This document is intended to reach multiple, different readers. It presents arguments which address the particular complaints commonly received. This argument is leapt into without introduction. For a more thorough, linear introduction to official Python Training and Certification, please read the Certification Proposal.
"I think the certification is inherently bad. Anyone doing it should be caught and given a stern talking to."
A lot of people are opposed to certification as a matter of principle. "It can become something which only has value when sorting resumes, a conveyor of false information and a means to provide recognition to those who cannot achieve it on their own merits. The PSF should fight against certification in order to prevent it become a means to exclude people, not a means for recognition of quality."
Well, I think we can all agree that bad certification does this. If the certification is based on poor training and simple targets, it then becomes easier to gain 'Python Certification' than it is to actually become good at Python programming. This is to be avoided. But, is it necessarily so? Will certification always punish good programmers and reward the mediocre? Can certification be used to enhance ones own skills? Can it become a real badge of honour? If it can do good things, should we in fact do it? It seems to me that it is deserving of consideration that a certification scheme could be used to advance positive goals, if done properly.
Let's suppose that it is an open question that certification may be able to advance positive goals. What are the positive goals which might be advanced through certification? Are they important enough to take a risk with a certification scheme? Do they outweigh the possible downsides? I will start with a list of the possible downsides, not least to convince the readers that these objections have, in fact, been considered during the construction of the training & certification proposal.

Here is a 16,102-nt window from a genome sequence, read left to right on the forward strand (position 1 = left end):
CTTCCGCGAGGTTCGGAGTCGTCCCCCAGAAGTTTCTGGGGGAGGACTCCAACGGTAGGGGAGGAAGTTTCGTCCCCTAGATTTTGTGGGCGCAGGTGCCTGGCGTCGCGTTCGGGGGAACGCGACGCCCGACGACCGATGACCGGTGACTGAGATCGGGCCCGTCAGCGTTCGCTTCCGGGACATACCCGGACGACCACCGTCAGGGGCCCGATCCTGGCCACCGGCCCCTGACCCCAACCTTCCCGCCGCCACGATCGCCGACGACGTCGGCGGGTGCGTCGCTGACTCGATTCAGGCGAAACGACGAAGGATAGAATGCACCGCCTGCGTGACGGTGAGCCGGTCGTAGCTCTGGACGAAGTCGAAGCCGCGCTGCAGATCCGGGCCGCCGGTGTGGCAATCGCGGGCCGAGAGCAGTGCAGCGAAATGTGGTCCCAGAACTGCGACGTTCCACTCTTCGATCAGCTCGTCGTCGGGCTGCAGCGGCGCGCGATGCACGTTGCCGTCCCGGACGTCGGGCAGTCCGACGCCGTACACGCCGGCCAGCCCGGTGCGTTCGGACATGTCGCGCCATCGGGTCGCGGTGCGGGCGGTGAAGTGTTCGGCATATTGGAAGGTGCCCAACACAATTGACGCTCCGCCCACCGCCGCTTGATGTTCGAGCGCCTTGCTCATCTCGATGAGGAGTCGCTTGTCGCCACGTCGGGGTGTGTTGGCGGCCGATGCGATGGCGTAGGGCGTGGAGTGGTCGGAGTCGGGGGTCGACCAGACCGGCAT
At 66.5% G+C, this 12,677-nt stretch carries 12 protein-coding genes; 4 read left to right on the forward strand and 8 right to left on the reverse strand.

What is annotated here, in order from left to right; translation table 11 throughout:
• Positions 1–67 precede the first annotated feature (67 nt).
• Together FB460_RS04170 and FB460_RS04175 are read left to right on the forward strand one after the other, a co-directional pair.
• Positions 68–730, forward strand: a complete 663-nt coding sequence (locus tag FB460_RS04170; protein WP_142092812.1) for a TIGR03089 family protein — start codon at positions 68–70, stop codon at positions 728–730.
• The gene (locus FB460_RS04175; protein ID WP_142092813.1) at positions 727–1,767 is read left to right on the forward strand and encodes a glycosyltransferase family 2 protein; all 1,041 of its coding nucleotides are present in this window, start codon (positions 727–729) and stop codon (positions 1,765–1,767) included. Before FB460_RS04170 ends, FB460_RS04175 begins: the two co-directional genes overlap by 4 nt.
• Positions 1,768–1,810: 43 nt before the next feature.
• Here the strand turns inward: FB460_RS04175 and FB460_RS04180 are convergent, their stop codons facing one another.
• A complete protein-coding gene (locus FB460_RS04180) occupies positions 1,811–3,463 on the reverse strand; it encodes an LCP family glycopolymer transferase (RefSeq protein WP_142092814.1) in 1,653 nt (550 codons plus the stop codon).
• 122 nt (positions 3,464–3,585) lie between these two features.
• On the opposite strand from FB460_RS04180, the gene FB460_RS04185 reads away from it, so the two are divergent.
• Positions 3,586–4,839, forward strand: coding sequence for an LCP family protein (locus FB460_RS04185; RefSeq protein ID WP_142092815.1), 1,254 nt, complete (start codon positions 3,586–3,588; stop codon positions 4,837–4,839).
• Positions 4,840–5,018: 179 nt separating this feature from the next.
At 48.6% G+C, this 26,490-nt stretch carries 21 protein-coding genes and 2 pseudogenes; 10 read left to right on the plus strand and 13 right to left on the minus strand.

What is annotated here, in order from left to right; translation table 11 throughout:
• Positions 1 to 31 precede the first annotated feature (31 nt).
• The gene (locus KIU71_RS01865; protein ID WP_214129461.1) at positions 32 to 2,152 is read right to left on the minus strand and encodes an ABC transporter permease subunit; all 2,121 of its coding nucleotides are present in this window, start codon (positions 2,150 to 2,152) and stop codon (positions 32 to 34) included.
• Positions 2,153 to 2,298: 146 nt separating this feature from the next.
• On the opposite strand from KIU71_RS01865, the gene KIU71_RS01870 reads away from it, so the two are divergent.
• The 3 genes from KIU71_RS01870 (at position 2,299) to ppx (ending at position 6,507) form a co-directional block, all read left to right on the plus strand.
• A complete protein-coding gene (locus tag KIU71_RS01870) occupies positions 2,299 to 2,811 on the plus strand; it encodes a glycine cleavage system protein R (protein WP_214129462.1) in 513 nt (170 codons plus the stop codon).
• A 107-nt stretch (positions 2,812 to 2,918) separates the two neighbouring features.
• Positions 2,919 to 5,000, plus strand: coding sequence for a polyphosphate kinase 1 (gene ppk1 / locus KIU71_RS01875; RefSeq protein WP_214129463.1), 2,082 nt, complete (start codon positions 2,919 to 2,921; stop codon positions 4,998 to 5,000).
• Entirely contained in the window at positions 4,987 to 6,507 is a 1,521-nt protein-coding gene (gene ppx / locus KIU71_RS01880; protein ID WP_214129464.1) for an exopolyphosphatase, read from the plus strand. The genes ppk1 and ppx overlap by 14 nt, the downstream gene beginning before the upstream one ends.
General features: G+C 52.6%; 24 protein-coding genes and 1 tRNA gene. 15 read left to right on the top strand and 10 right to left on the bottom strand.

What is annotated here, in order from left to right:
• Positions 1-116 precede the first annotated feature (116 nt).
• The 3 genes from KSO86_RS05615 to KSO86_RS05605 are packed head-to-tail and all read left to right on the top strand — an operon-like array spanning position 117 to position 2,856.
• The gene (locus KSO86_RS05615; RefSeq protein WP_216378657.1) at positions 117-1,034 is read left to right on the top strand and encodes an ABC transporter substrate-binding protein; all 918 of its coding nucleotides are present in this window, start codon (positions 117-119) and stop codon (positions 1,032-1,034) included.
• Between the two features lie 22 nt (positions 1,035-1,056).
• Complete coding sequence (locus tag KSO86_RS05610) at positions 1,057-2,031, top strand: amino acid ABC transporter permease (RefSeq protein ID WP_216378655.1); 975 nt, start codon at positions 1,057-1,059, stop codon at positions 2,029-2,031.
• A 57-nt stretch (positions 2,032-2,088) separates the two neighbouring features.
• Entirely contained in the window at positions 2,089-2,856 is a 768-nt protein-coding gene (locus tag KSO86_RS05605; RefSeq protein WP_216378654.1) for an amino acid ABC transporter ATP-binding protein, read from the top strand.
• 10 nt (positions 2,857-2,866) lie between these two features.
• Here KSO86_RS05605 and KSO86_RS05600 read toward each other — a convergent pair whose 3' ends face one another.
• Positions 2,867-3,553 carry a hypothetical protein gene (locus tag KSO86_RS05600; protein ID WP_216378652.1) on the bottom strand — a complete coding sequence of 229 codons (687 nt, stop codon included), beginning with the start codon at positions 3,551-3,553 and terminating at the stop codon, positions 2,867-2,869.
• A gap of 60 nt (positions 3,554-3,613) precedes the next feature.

Downside Risks from Certification
- The certification scheme may reward mediocrity
- Good programmers may be excluded because it will cost money
- Actual contribution to the Python community and language may be valued less than achieving certification
- It may cost a lot of money to implement
- It may cost a lot of time to implement
- It may distract from other, more important, PSF activities
- Commercial goals may be placed ahead of community goals
Now that we have established that we recognise, and need to respond to, these downside risks, it would be appreciated if readers would take the time to consider with an open mind these upside possibilities...
Upside Possibilities from Certification
- The certification scheme will encourage programmers to better themselves
- Good programmers will be formally recognised under the scheme
- Certification can be used to strengthen the connections within the Python community, through recognition of community activities
- Certification may be profitable for the PSF
- Commercial goals and community goals may be linked sustainably
- Certification will help establish Python as a significant part of the commercial world
So, how can we possibly evaluate the alternatives? Is certification a black box with uncertain outcomes, a risky a dangerous undertaking? Or can we look under the hood and draw conclusions about the likelihood of achieving a good result? Let us first look to some other objections...